A new cold weather fun game

Ran across this bit of triumphalist crowing via Atrios — dating back, obviously, to those heady, wonderful post-statue-pulling-down days when the world was young and victory was at hand:

SOMETIMES it’s necessary to beat a dead horse. Many recriminations pieces have been written since the end of the war (here, for starters) and while they may seem like simple gloating, they’re not. It’s crucial to keep score on public commentators because if you bat .115 in the bigs, you get canned. Bob Herbert gets to write for forever.

Just for the record, here are some of the statements which the Weekly Standard found so laughably off-base:

But, as we have heard the military saying goes, “Hope is not a plan.” The plan was Bush’s and Cheney’s and Rumsfeld’s, and as a result of it, hundreds of thousands of American and British soldiers are now stuck in what could prove to be a much more harrowing situation than those planners promised. . . .

— Scott Rosenberg, Salon, March 28, 2003

The war machine is loose, apparently unstoppable. An escalating air war, a rush of reinforcements, an enemy that surprises, demonstrators in the streets, a nation divided. But as before [in Vietnam], Washington’s war policy is made in fantasyland — and is even now being exposed as such.

— James Carroll, the Boston Globe, April 1, 2003

The pre-invasion hype had all been about festive Iraqis stocking up on flowers to give the kind of toothy colonial welcome the Queen gets from dancing Maoris on a royal tour. Now look what’s happened. Our boys are faced with a medieval siege of Baghdad, and the reprisals of Saddam’s death squads, with nothing to prepare the American public but the DVD of “Black Hawk Down.”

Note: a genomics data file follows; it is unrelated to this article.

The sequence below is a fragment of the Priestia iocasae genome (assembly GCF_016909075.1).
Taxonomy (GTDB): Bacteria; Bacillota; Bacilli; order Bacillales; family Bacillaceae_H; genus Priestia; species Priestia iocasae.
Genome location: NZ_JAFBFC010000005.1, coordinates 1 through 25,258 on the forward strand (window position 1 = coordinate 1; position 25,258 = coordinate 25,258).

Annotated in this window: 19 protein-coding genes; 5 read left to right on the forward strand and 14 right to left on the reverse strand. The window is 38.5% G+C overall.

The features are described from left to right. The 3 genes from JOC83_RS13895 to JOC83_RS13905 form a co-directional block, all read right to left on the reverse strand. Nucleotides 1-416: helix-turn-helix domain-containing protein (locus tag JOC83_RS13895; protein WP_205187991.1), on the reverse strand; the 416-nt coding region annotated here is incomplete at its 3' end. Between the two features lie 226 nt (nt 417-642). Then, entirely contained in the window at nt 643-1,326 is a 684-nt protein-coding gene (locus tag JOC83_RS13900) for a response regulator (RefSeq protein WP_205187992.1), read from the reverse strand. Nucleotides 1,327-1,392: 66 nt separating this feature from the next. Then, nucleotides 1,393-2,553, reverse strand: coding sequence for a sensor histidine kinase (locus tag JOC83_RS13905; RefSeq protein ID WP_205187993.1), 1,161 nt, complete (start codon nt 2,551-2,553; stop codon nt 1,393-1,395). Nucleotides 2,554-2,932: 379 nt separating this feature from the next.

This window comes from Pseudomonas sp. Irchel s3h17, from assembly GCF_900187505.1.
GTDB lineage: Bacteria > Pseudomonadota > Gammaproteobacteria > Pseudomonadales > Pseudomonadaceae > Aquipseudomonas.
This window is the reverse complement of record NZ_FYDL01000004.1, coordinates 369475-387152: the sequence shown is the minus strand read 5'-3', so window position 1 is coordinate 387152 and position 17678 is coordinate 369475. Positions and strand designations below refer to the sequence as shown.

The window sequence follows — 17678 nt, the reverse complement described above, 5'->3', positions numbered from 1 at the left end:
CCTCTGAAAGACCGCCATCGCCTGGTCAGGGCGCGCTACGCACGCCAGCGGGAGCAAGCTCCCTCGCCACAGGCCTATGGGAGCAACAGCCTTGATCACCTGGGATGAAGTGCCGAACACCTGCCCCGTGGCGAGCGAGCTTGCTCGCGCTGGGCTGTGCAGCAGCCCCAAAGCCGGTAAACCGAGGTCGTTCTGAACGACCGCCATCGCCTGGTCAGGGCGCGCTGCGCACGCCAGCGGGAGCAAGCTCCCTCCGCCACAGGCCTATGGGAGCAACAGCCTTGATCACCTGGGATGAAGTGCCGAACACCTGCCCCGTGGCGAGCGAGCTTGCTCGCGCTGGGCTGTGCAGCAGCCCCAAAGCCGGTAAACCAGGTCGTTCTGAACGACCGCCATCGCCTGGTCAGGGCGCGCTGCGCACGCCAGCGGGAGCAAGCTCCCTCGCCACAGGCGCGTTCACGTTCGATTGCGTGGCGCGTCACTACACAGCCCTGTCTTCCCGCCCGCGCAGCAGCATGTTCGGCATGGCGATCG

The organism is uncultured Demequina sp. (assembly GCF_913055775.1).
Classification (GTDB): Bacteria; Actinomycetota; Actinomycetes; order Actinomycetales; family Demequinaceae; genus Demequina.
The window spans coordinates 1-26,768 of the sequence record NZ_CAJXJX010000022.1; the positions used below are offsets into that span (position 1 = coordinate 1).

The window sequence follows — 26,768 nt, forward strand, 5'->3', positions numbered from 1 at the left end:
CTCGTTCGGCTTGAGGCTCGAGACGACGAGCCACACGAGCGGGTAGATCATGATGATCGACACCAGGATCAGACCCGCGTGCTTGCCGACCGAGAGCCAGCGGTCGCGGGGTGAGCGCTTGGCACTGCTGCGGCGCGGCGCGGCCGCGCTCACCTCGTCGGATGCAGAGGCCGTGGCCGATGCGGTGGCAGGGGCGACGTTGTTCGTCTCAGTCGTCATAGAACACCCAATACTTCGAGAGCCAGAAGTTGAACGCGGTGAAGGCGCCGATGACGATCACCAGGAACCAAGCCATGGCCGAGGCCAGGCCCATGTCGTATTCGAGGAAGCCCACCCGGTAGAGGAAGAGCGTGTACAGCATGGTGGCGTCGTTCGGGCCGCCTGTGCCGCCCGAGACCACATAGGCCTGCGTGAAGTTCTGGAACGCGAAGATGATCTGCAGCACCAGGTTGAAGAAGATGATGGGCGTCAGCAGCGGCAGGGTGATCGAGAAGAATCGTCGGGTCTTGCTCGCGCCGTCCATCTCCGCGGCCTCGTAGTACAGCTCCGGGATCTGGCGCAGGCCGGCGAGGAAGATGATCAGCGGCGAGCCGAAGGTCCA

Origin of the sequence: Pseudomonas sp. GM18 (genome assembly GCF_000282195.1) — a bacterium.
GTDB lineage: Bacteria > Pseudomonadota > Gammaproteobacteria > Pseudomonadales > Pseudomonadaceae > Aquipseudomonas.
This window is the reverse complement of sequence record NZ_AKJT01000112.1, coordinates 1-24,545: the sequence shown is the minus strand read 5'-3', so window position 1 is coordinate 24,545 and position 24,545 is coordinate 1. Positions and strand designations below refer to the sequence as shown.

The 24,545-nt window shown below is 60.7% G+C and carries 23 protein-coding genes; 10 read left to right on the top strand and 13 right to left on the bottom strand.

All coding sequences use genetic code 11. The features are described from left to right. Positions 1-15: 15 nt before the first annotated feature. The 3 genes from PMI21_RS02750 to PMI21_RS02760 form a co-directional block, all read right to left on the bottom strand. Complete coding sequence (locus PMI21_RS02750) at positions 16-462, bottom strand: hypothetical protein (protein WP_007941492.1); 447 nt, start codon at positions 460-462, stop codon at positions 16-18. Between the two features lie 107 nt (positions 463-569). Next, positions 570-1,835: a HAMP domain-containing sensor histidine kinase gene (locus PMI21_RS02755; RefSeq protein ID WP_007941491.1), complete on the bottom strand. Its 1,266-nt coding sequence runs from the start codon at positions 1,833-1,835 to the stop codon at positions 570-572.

— Tina Brown, the London Times, April 3, 2003

Boy, could those crazy lefties have been more wrong?

Well, yes. Because they were not very wrong at all.

At any rate, I do remember this game of archive-sifting being popular among the conservative columnists and bloggers, back in the days following the pulling down of the statue, when it was clear to everyone with eyes that triumph was at hand and the faces of those who opposed the war were caked thick with dried egg blah blah blah.

Well, what’s good for the goose, etc., etc. So here’s the game: go back and find the most egregious examples of post-statue-toppling we-were-right-and-you-were-wrong chest-thumping and general gloating, and send them in. I’ll post the most ludicrous and we’ll all share a hearty chuckle. Heck, maybe I’ll give out an Andrew Sullivan-style award. In fact, maybe I’ll even call it the “Sullivan Award”…for premature triumphalism…